A moment of silence good for eveyone

In hearing that public schools will be observing moments of silence each morning, I was reminded of the moment of silence held last spring for the Virginia Tech shooting while I was working at a local elementary school.

That moment of silence brought up healthy discussions among teachers, mostly shock in finding themselves not knowing what to do amidst the silence, amazement in how chaotic their minds were and yet joyfulness to have such a moment of calmness.

Sure, a moment won’t alone bring lasting calmness to faculty and students throughout the day, but it can be an opening for some into the nature of our conditioned mind. Not everyone will be as self-reflective and many will dislike the silence and choose to remain busy to avoid it, but for those that choose to face the initial unrest, a beautiful world as it is awaits.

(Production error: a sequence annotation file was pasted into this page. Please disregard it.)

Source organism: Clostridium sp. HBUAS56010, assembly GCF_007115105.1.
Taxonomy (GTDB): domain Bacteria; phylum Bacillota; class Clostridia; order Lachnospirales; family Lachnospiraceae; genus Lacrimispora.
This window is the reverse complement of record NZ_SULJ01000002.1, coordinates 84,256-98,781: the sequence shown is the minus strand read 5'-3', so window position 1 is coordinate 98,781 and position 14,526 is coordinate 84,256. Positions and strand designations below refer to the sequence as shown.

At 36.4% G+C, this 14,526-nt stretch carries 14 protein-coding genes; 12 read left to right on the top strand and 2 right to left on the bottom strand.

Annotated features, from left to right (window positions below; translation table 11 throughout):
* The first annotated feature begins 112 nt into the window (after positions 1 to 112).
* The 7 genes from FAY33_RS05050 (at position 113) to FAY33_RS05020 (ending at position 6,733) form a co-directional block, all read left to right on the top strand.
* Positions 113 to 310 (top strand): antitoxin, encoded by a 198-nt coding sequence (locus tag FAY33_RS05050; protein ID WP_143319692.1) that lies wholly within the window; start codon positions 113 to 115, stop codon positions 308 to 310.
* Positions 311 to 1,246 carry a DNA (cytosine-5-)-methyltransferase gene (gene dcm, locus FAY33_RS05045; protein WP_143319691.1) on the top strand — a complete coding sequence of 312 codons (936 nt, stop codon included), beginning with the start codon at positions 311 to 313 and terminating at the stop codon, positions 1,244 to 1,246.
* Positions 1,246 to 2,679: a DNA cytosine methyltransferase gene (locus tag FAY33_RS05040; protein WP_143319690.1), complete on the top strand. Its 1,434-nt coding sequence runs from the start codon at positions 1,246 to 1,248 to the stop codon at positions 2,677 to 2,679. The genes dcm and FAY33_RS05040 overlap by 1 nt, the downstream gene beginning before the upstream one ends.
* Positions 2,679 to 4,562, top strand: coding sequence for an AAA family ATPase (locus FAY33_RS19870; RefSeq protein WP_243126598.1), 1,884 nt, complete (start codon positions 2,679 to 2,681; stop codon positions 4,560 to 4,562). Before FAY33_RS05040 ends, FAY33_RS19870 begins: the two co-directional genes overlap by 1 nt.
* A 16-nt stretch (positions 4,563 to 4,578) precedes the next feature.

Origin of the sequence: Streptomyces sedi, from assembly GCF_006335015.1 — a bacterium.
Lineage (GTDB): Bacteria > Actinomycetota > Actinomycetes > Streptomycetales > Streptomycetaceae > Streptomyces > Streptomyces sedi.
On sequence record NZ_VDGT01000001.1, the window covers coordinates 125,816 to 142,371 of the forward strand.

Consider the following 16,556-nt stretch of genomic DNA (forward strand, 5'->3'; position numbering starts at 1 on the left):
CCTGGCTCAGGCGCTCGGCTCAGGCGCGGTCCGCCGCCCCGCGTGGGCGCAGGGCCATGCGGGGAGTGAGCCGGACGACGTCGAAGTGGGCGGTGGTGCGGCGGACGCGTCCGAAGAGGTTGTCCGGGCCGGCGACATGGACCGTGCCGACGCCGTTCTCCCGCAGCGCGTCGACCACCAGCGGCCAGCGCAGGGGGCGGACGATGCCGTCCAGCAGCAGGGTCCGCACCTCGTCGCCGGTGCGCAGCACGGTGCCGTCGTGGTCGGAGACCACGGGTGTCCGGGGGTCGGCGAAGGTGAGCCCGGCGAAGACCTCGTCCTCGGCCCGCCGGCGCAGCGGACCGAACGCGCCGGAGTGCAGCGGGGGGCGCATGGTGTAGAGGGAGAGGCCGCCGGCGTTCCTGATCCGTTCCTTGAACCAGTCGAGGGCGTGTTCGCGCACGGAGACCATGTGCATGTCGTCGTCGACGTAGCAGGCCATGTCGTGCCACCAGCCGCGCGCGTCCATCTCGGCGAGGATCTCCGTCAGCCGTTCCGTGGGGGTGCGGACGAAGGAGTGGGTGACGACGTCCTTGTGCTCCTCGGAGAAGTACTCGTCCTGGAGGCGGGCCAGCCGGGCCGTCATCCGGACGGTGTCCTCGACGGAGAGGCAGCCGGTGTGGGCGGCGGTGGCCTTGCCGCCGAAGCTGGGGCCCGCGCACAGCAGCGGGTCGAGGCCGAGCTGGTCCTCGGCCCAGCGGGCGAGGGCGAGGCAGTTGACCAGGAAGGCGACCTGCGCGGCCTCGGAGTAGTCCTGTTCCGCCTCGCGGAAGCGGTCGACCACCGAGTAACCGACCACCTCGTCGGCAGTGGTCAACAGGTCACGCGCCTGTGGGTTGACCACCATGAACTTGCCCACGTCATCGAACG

Most faculty and students won’t have support to help with the unrest that the silence will create, but that doesn’t mean the silence should be avoided, nor can it be. Silence means disruption. If children don’t encounter it in their own experience during moments of quietness, they are bound to encounter it in first seeing the sick, aged and suffering.

The unrest will ensue, and it’s only through facing the unrest that one may learn to live/rest in peace.

We can learn to live in peace now or wait till we’re literally resting in our grave. Our choice.

Paul Holze

University alumnus ’06